While many of the political tours were related to commitments imposed by being part of the British Commonwealth and its former colonial possessions, there seem to be just too many instances of LKY as a global jetsetter to excuse. Why was this man hobnobbing seemingly everywhere but Singapore?
I don’t know what the meaningful difference is between a currency board and a central bank, but assuming there is one, LKY said that Singapore did not have a central bank because,
a central bank is an easy way out for a finance minister who likes to juggle [his figures] when he has a deficit in his budget. I do not think we should put such a temptation before the finance minister in Singapore.
And yet, we witness numerous examples throughout the book, including episodes in Indonesia, Malaysia, Thailand and the Asian Financial Crisis during which Singapore attempts to “defend” the value of other countries’ exchange rates through currency intervention in Singapore. Why? What excuse could their possibly be for this behavior other than trying to be a “player” in world affairs?
But it’s not all baffling. The book has its charming moments, too, including many glimpses into how world political figures really think and what they say about their regimes and records of governance behind the scenes. Take, for instance, this phallic competition between Indonesia’s Sukarno and Lee Kuan Yew:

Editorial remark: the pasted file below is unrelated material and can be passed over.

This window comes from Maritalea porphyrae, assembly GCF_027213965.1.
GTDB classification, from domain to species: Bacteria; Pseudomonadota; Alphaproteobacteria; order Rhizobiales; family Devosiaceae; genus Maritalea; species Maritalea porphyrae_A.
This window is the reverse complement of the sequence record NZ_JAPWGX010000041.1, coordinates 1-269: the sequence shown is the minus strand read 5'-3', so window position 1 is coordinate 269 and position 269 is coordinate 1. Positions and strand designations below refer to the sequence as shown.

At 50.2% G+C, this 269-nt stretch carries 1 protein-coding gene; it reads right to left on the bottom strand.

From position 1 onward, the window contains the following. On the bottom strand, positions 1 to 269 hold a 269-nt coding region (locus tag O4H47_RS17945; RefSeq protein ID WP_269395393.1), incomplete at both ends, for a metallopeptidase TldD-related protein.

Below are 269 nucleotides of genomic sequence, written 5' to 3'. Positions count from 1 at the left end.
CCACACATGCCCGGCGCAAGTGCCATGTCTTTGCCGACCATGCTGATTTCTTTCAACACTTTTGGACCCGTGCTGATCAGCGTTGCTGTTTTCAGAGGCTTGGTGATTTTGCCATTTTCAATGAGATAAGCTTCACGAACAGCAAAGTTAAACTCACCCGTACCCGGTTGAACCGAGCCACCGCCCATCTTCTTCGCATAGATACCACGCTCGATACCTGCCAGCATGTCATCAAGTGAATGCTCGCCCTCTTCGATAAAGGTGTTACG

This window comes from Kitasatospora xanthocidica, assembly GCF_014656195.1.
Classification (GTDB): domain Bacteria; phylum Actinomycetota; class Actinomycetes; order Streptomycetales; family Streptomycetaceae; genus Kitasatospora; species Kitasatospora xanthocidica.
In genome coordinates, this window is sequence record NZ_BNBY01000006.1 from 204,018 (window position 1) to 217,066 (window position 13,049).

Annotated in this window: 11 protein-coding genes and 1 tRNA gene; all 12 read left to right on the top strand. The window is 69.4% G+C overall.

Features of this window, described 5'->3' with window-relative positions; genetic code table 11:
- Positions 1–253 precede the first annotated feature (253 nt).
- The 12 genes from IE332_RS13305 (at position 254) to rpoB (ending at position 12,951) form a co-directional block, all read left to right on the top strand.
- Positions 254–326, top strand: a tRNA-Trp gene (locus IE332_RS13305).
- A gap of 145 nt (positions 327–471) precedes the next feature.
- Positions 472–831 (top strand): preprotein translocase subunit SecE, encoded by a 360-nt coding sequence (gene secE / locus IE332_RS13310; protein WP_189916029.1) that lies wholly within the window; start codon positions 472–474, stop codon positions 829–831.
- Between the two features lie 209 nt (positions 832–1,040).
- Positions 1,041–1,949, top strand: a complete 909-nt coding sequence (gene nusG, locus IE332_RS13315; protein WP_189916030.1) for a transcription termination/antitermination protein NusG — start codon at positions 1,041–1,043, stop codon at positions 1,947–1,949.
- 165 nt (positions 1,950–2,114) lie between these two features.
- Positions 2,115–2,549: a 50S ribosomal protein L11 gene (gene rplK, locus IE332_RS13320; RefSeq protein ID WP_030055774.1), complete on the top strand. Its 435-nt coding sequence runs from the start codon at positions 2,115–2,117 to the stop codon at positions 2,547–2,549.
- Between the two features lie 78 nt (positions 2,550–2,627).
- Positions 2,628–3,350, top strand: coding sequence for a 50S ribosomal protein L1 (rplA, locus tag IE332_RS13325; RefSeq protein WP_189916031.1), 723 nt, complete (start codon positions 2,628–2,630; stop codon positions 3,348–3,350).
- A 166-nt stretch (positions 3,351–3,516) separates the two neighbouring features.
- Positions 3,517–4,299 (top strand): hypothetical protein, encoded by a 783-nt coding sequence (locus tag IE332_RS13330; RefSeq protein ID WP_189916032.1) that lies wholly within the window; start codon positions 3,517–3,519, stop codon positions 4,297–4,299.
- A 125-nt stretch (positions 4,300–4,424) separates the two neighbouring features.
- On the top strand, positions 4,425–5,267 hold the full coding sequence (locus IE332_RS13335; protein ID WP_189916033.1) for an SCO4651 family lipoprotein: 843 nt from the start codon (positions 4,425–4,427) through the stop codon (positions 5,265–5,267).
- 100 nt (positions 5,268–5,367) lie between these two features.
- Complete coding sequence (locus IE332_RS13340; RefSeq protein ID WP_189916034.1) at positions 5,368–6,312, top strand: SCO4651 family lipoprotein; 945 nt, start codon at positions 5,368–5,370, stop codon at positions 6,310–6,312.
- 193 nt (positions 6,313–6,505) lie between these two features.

[Sukarno] asked, “How big is your population?” “One and a half million,” I replied. He had 100 million. “How many cars do you have?” “About 10,000,” I said. Jakarta had 50,000. I was puzzled but readily conceded that he occupied first place in Southeast Asia in terms of size.
Or, the behavior of Indian officials in the face of new golf balls:
It was a gradual slide in quality of a once elite service [Indian Civil Service], now caught up in the throes of a social and economic revolution which had reduced living standards… they could not buy good (i.e., imported) golf balls because their import was forbidden… Our high commission had advised me to bring several boxes of golf balls to distribute to the committee members of the club. It was depressing to see top brass and civil servants breaking up the packages and taking fistfuls of golf balls to stuff into their golf bags.